George Duncan

As edgy as craft beer seems to the uninitiated, the New Zealand beer scene is actually quite conservative.

There’s lots of pale ale, pilsner and IPA – and LOTS of hazy beer. While sour and barrel-aged beers are making inroads, there are not many breweries playing in the side alleys and laneways away from the main street.

One of the more daringly successful is Paraparaumu-based Duncan’s who ventured into the realm of “icecream sours” two years ago and haven’t looked back.

Many breweries make fruited sours but Duncan’s took the concept and stretched it – and it’s been so successful owner-brewer George Duncan is surprised he’s still alone in waving the flag for lactose-vanilla-fruited-sour beer.

“I’m actually surprised no one is raining on our parade. I think a few breweries dabble but nobody really gets in there,” he says.

The beer that sent Duncan’s off-piste was their 2019 Beervana hit, Raspberry Ripple.

Until then Duncan’s made more middle of the road styles – the above-mentioned pilsner, pale ale, IPA – but often with an edge, such as their juniper IPA, cocoa husk stout or yuzu lager.

The idea of beer that straddled a sweet-sour divide as opposed to the traditional bitter-sweet came a few years ago when a fellow brewer told him about some lactose-laden beers he’d tried in the US. It sent Duncan down a Reddit rabbit-hole where he discovered fruited sour beers were becoming a thing.

“I’d never made a sour beer until I did Raspberry Ripple. And with that beer I just decided to see how far I could go.”

The beer is made on a sour base but that is more than offset by additions of raspberry, vanilla and lactose. The fruit and vanilla bring a perception of sweetness, while the lactose ladles on more of a dessert feel by creating a creamy mouthfeel.

In the interests of market research, Duncan took some samples of the beer to the team at fellow Paraparaumu brewery, Tuatara, where the reception was mixed. “It was absolute love or disgust and I wondered if I had created a monster.”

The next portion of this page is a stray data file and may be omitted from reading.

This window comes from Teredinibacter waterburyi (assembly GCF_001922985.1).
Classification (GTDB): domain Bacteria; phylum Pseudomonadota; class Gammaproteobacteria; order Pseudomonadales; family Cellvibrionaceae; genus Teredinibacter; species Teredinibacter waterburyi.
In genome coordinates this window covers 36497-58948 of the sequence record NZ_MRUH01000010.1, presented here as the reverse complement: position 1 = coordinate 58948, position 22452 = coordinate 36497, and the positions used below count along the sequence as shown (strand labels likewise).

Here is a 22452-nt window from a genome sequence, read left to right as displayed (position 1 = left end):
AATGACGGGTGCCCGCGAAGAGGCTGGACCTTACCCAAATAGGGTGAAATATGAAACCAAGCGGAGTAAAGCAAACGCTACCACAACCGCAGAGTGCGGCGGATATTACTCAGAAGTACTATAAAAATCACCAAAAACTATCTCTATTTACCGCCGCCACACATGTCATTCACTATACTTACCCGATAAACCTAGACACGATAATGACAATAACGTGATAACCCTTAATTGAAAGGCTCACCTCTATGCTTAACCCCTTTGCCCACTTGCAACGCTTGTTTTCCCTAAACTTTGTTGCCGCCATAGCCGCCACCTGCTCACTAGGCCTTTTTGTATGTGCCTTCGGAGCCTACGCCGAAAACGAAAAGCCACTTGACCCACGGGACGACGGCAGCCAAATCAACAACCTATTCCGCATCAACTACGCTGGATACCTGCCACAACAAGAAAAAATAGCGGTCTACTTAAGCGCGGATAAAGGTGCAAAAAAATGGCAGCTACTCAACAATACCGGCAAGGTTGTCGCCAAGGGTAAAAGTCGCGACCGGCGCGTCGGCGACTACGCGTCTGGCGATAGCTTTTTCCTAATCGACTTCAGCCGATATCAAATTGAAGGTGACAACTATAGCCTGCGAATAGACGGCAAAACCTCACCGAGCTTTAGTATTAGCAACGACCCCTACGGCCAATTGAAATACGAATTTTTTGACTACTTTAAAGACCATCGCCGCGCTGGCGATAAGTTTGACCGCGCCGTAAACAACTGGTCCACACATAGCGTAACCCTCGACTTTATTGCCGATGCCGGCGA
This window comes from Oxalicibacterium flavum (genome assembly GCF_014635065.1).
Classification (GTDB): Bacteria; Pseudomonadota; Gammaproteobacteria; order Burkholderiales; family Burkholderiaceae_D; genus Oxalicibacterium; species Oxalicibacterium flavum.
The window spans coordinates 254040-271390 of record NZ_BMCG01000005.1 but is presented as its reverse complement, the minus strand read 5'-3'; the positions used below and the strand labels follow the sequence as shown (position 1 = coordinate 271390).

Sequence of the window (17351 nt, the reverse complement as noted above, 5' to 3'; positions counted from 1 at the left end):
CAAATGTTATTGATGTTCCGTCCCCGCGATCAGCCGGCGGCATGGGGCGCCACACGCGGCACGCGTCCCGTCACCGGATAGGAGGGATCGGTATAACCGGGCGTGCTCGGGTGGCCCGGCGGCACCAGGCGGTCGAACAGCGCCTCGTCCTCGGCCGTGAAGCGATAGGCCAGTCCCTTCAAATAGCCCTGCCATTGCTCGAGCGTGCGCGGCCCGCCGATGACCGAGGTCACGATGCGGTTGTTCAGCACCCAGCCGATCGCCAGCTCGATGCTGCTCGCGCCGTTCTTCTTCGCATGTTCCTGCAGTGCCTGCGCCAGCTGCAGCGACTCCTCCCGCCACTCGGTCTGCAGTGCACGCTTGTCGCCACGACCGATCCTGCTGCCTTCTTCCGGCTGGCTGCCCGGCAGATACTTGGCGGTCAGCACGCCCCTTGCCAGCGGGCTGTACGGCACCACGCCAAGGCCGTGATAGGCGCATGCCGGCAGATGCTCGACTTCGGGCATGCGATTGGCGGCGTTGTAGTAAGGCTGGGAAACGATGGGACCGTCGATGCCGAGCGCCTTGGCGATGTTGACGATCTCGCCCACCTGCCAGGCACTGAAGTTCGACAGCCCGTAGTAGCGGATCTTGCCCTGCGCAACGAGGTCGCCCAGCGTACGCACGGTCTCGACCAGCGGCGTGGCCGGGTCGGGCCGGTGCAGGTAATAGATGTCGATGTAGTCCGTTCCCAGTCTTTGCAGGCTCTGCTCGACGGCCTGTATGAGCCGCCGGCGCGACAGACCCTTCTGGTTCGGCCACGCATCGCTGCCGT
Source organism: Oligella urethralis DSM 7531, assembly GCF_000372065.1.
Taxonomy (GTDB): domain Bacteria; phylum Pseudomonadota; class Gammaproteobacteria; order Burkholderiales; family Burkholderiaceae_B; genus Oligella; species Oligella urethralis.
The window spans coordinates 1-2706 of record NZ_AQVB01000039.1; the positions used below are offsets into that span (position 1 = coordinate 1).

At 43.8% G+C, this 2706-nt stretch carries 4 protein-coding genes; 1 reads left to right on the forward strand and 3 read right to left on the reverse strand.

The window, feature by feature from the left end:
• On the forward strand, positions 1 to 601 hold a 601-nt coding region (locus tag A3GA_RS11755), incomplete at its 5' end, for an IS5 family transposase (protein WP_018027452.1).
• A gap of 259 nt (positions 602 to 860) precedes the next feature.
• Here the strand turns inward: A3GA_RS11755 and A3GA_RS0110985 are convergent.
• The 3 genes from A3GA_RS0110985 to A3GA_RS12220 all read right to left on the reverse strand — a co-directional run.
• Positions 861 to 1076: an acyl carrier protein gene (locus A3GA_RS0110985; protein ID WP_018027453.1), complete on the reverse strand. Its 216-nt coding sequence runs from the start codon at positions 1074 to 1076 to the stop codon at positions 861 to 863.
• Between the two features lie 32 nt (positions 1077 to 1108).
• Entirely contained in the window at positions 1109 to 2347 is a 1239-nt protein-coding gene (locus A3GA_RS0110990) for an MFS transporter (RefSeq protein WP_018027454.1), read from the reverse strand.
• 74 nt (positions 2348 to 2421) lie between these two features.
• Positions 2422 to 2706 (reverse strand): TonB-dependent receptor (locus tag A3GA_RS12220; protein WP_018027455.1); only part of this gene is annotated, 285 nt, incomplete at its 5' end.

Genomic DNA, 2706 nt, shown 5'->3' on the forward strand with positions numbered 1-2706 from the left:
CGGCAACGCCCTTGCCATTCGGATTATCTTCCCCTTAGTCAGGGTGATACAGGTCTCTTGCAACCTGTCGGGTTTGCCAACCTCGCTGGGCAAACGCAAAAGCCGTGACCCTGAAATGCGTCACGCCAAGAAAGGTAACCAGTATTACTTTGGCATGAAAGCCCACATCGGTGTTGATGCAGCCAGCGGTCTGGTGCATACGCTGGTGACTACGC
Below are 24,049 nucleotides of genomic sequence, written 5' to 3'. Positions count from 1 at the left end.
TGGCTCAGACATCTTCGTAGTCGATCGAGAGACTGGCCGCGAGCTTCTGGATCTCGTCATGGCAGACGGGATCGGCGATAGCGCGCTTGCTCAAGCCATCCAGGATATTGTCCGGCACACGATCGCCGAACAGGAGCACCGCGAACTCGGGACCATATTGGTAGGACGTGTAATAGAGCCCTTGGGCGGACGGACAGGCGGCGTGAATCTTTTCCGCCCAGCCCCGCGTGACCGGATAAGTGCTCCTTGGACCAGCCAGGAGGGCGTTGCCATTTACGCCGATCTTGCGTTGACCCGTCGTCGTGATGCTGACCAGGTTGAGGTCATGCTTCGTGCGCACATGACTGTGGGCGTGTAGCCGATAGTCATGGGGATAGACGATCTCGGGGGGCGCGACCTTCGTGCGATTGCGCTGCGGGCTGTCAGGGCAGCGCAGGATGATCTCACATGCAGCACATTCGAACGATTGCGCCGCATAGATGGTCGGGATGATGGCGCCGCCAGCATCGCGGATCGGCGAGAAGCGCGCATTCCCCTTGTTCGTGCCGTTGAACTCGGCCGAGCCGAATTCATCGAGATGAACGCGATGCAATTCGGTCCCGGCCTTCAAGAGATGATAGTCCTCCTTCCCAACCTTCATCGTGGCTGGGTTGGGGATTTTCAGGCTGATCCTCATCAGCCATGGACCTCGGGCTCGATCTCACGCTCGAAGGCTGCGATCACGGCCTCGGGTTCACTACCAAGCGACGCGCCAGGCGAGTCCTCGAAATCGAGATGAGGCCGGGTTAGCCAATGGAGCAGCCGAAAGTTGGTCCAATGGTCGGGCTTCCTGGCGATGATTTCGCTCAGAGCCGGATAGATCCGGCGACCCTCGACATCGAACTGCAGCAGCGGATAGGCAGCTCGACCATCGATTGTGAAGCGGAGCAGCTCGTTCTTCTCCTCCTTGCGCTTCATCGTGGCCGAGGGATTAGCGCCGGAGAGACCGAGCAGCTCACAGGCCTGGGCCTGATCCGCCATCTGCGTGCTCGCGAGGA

He need not have worried, the reaction to Raspberry Ripple at Beervana created such a “ripple effect” that Duncan’s now has a series of ice cream sours such as blueberry, boysenberry, tangelo, strawberry-mango and passionfruit-lime. And they’ve got a raft of new ones coming for Beervana this week.

Duncan ensures that use of lactose is well advertised on the products – as a warning to the lactose intolerant but also as call to action.

“On all the labels `lactose’ is prominently represented. It’s part of the beer and people are looking for it – so it’s a positive rather than negative. You’d be hard-pressed to find a brewery that uses more lactose than us.”

One thing Duncan ensures is that all the fruit is fermented out before the beer is packaged – to avoid exploding cans. And yes, exploding cans are a thing in the US and Britain where brewers add dollops of fruit pulp to a finished beer. Unless those beers are stored cold all the time, the fruit ferments and the cans explode under pressure.

“I’ve seen a lot of exploding cans on the internet – and I don’t see why brewers do it. The beers must taste amazing but adding anything post-fermentation doesn’t fit with my ethos. Even though we make really out-there beers I don’t want to make beers that blow up in your face.”

They won’t blow up in your face, but they might blow your mind.

 

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